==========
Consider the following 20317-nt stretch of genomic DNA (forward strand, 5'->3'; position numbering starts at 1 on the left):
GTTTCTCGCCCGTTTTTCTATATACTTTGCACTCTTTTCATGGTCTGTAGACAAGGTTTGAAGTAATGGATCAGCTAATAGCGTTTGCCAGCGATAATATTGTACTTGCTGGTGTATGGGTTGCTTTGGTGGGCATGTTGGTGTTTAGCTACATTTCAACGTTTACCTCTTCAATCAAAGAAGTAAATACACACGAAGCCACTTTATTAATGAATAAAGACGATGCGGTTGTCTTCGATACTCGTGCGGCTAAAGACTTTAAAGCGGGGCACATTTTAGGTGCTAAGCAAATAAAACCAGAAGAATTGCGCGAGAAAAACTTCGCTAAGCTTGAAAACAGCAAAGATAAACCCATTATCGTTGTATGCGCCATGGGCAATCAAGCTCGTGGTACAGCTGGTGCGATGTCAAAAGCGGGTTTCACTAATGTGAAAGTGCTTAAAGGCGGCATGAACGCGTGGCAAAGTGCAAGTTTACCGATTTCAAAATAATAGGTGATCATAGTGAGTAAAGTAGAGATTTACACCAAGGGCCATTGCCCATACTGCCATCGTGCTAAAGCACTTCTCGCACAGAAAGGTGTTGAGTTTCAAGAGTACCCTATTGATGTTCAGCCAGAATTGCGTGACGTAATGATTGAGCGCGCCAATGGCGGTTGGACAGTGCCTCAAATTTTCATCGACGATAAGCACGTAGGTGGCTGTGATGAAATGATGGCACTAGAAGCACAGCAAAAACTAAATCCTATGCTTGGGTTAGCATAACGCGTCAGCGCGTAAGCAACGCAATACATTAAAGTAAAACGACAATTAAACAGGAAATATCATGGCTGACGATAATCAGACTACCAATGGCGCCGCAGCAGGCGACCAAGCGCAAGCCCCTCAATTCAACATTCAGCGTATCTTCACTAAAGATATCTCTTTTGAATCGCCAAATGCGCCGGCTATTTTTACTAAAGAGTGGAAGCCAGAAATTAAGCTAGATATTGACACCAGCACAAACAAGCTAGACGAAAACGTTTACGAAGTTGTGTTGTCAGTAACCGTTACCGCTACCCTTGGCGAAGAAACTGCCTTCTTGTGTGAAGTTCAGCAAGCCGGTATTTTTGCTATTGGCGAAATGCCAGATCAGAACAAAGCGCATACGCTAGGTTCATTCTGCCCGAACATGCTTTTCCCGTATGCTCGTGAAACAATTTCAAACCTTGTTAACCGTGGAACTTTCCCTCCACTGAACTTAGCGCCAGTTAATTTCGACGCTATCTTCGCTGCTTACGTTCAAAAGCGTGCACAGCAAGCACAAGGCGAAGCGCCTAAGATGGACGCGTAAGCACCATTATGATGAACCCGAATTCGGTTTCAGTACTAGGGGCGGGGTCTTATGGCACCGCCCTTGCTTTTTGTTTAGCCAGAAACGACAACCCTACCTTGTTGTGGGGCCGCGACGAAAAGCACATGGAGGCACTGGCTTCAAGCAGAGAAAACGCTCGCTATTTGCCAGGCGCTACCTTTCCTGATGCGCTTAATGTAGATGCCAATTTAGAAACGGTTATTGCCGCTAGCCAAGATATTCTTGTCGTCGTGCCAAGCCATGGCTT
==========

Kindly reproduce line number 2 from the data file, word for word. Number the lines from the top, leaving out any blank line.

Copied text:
GTTTCTCGCCCGTTTTTCTATATACTTTGCACTCTTTTCATGGTCTGTAGACAAGGTTTGAAGTAATGGATCAGCTAATAGCGTTTGCCAGCGATAATATTGTACTTGCTGGTGTATGGGTTGCTTTGGTGGGCATGTTGGTGTTTAGCTACATTTCAACGTTTACCTCTTCAATCAAAGAAGTAAATACACACGAAGCCACTTTATTAATGAATAAAGACGATGCGGTTGTCTTCGATACTCGTGCGGCTAAAGACTTTAAAGCGGGGCACATTTTAGGTGCTAAGCAAATAAAACCAGAAGAATTGCGCGAGAAAAACTTCGCTAAGCTTGAAAACAGCAAAGATAAACCCATTATCGTTGTATGCGCCATGGGCAATCAAGCTCGTGGTACAGCTGGTGCGATGTCAAAAGCGGGTTTCACTAATGTGAAAGTGCTTAAAGGCGGCATGAACGCGTGGCAAAGTGCAAGTTTACCGATTTCAAAATAATAGGTGATCATAGTGAGTAAAGTAGAGATTTACACCAAGGGCCATTGCCCATACTGCCATCGTGCTAAAGCACTTCTCGCACAGAAAGGTGTTGAGTTTCAAGAGTACCCTATTGATGTTCAGCCAGAATTGCGTGACGTAATGATTGAGCGCGCCAATGGCGGTTGGACAGTGCCTCAAATTTTCATCGACGATAAGCACGTAGGTGGCTGTGATGAAATGATGGCACTAGAAGCACAGCAAAAACTAAATCCTATGCTTGGGTTAGCATAACGCGTCAGCGCGTAAGCAACGCAATACATTAAAGTAAAACGACAATTAAACAGGAAATATCATGGCTGACGATAATCAGACTACCAATGGCGCCGCAGCAGGCGACCAAGCGCAAGCCCCTCAATTCAACATTCAGCGTATCTTCACTAAAGATATCTCTTTTGAATCGCCAAATGCGCCGGCTATTTTTACTAAAGAGTGGAAGCCAGAAATTAAGCTAGATATTGACACCAGCACAAACAAGCTAGACGAAAACGTTTACGAAGTTGTGTTGTCAGTAACCGTTACCGCTACCCTTGGCGAAGAAACTGCCTTCTTGTGTGAAGTTCAGCAAGCCGGTATTTTTGCTATTGGCGAAATGCCAGATCAGAACAAAGCGCATACGCTAGGTTCATTCTGCCCGAACATGCTTTTCCCGTATGCTCGTGAAACAATTTCAAACCTTGTTAACCGTGGAACTTTCCCTCCACTGAACTTAGCGCCAGTTAATTTCGACGCTATCTTCGCTGCTTACGTTCAAAAGCGTGCACAGCAAGCACAAGGCGAAGCGCCTAAGATGGACGCGTAAGCACCATTATGATGAACCCGAATTCGGTTTCAGTACTAGGGGCGGGGTCTTATGGCACCGCCCTTGCTTTTTGTTTAGCCAGAAACGACAACCCTACCTTGTTGTGGGGCCGCGACGAAAAGCACATGGAGGCACTGGCTTCAAGCAGAGAAAACGCTCGCTATTTGCCAGGCGCTACCTTTCCTGATGCGCTTAATGTAGATGCCAATTTAGAAACGGTTATTGCCGCTAGCCAAGATATTCTTGTCGTCGTGCCAAGCCATGGCTT